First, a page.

I’m not particularly religious but I have read some
of the Old Testament. I am familiar with the story of Lot, and the towns of
Sodom and Gomorrah where buggery was so rampant that even the angels of the
Lord that visited there were at risk of being violated. Hence it was with an
element of trepidation that I attended a lecture at the University of
Lethbridge Saturday evening presented by that institution’s Student Union (Gay)
Pride Centre. It was the keynote event of a four day workshop and lecture
series on lesbian, gay, bisexual and transgendered issues, called Outspoken
I had perverse visions of ending the evening half
naked in an alley somewhere, brutally neutered, a pathetic, ragged -ass poster
boy for Preparation H, and worse, maybe even liking it.
My fears weren’t lessened any when I saw the keynote
speaker, Kate Bornstein. Once a Jewish male, Ms. Bornstein is now a 64 year
old, transgendered- woman. She is also an author, performer, play-write and
Her appearance is something she calls diesel femme.
Her stylish blonde hair and perky horn rimmed glasses were contradicted by a tough
looking black tank top and enough tattoos on her arms for any three big-rig
truckers. A visual dichotomy this woman gave the appearance of someone you
don’t mess with. I again figured that maybe this white boy was in for an ass
kicking, queer style.
Perhaps sensing my apprehension Ms. Bornstein
approached me in the lecture hall and introduced herself. She came across as
bright, articulate, reasoned and personable, an easy person to like,
appearances, history and reputation notwithstanding.
To say that Kate Bornstein wowed the audience would
be understatement. For just over two hours she theorized on what makes life
worth living and how people can make their own lives worth living, particularly
those faced with the challenges of being lesbian, gay, bisexual or
transgendered. She postulated that fully realizing one’s identity and desires,
and accessing resources is compromised by a hierarchical system of oppression
made up of binaries such as gender, sexuality, class, language, political
ideology and family. These binary constructs traditionally provide two
dichotomous choices and are characterized by their requirement for yes or no
answers. With respect to social class, for example, the choices are worker and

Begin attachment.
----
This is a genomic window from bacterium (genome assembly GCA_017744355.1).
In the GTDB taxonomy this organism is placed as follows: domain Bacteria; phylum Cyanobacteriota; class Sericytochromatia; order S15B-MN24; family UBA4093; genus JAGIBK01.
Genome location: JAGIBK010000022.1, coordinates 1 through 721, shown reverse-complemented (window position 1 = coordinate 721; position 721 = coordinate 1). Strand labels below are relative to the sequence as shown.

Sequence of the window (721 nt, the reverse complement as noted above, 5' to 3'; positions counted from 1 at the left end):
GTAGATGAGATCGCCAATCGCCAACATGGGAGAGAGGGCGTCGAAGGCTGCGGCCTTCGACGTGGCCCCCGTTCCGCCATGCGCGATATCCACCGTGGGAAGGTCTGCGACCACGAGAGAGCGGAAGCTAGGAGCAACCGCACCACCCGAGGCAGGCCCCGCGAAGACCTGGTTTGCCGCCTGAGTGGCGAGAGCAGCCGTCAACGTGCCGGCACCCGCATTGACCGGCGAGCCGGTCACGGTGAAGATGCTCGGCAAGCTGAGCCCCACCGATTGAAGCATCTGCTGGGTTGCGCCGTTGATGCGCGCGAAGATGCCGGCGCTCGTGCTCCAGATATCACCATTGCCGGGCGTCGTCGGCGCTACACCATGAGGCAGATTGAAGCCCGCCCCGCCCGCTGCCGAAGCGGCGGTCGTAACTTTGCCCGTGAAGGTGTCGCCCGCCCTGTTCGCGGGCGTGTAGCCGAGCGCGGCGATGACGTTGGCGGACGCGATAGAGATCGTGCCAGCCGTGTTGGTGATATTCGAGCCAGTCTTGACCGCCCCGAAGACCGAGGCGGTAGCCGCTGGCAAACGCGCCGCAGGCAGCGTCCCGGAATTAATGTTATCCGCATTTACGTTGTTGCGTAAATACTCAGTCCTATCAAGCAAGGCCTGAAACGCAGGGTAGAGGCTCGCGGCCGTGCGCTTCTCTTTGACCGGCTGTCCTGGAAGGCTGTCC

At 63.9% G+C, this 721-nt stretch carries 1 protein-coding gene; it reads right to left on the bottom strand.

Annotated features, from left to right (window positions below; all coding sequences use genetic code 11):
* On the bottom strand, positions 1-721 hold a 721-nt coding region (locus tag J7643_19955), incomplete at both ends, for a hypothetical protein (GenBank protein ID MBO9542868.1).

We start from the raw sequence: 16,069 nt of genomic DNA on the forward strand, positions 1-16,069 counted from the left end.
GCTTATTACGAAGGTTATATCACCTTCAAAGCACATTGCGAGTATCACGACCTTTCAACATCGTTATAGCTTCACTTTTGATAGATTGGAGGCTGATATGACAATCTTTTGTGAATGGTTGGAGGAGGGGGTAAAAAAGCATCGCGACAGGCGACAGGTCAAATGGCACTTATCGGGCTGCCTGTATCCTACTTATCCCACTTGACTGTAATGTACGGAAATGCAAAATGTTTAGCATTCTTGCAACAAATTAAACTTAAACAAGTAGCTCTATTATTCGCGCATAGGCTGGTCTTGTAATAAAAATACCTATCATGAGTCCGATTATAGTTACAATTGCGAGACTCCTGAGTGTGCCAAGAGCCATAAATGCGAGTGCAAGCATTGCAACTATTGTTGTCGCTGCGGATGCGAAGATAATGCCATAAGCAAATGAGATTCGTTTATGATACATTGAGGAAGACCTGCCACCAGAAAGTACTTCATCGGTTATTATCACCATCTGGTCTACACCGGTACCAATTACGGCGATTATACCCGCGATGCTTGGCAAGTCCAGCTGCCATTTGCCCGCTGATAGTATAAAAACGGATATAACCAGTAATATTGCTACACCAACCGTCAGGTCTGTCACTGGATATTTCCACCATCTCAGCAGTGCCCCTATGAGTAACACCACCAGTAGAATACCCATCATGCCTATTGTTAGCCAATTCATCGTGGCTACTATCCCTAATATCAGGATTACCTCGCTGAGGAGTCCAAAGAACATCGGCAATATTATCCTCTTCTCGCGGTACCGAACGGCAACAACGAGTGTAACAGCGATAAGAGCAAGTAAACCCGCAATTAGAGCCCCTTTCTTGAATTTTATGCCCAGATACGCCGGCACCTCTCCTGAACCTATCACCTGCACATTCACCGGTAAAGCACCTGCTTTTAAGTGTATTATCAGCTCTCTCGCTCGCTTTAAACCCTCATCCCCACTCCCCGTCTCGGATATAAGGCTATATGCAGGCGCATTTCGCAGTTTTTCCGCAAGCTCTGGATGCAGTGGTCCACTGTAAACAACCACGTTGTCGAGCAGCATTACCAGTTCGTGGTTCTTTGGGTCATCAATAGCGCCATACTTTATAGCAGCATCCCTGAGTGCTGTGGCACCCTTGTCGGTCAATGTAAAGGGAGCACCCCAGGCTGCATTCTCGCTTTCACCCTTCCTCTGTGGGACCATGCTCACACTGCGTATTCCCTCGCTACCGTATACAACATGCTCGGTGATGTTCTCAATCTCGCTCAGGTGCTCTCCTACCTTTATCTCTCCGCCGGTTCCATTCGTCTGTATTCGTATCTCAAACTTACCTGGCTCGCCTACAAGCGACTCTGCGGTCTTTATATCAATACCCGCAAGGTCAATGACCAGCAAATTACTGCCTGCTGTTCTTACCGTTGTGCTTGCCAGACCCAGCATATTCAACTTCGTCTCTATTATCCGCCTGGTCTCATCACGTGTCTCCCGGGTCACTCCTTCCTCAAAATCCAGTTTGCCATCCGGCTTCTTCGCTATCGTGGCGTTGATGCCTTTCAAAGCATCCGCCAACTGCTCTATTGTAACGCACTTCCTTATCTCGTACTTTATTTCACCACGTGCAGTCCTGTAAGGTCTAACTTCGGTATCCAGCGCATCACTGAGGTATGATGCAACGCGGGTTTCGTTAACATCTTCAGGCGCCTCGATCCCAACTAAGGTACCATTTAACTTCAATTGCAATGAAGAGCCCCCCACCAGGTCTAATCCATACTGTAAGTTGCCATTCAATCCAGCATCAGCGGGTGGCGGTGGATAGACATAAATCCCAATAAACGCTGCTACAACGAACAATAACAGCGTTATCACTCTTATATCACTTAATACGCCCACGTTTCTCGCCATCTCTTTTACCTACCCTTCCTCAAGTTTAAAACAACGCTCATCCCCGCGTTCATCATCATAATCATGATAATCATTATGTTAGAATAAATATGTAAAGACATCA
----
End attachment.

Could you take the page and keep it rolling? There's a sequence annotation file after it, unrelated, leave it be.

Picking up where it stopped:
owner. All people are one or the other and the question, is which are you? Are
you are worker, yes or no? Are you an owner yes or no. There are no other apparent
Ms. Bornstein suggests that answering yes or no to
such questions promotes the myth that there are only two choices, and that it limits
the potential of the individual. With respect to gender and sexuality, for
example, there is more than just male and female or heterosexual and
homosexual. In fact these two binaries contain at least 750 diverse categories
including straight, gay, lesbian, bisexual, asexual (no sex) transgendered,
inter-sexed (not fitting either male or
female), sadomasochist, kinky, and a host of others ranging even to people who
have sexual attraction to stuffed animals (plushies). It’s a complicated world.
And the question is, in a complicated world that
people insist on approaching in a black and white, yes or no fashion, how does
one make life worth living? Ms. Bornstein advocates world peace through sexual
positivism and gender anarchy or G.A.S.P., the acronym achieved if you
rearrange those words. She suggests challenging binary constructs such as
gender and sexuality through mindfulness. This can defuse the emotional, gut
level triggers that binary thinking can generate, triggers such as the word
faggot which can produce a knee jerk emotional response devoid of any conscious
realization that the person being referred to is a human being.
She is also an advocate of the radical welcoming of
people different than you and suggests that there has never been a politic
based on compassion. My take on that is that people have certainly tried the
compassionate route; Christ and Gandhi are examples but they were killed for
their efforts. And in Christ’s case his message has been so analyzed and
interpreted and argued over that its meaning has been largely obscured in fine
print and rhetoric.
On a personal level Kate Bornstein advocates doing
whatever is necessary to make life worthwhile providing that does not involve
being mean. If that brings you into conflict with your God she says find
another one; there are plenty out there. And while, from a personal
perspective, that seems a radical and overly simplistic concept who among us,
Christian or atheist, can say that we have never harmed another human being and
have given up being mean, even to ourselves?
In keeping with her advice Ms. Bornstein provided
each audience member with a "Get out of Hell Free" card. Apparently some time
back, on a beach in New Jersey, she had a talk with the devil and offered to
serve time in hell for anyone who was sent there for doing anything that wasn’t mean to someone. The devil laughed but took her up on her offer.
I suspect, however, that Kate Bornstein has already
served her time in hell and won’t be returning there any time in future. At
least that is my hope.
She has paid her dues. On six different occasions
life’s circumstances brought her to the brink of suicide. Her experiences in
this regard served as inspiration for her book, "Hello Cruel World: 101
Alternatives to Suicide for Teens, Freaks and Other Outlaws."
Ms. Bornstein’s keynote address was enlightening,
entertaining and educational. I wish her well and thank her for the "Get out of
Hell Free" card. I just might need it.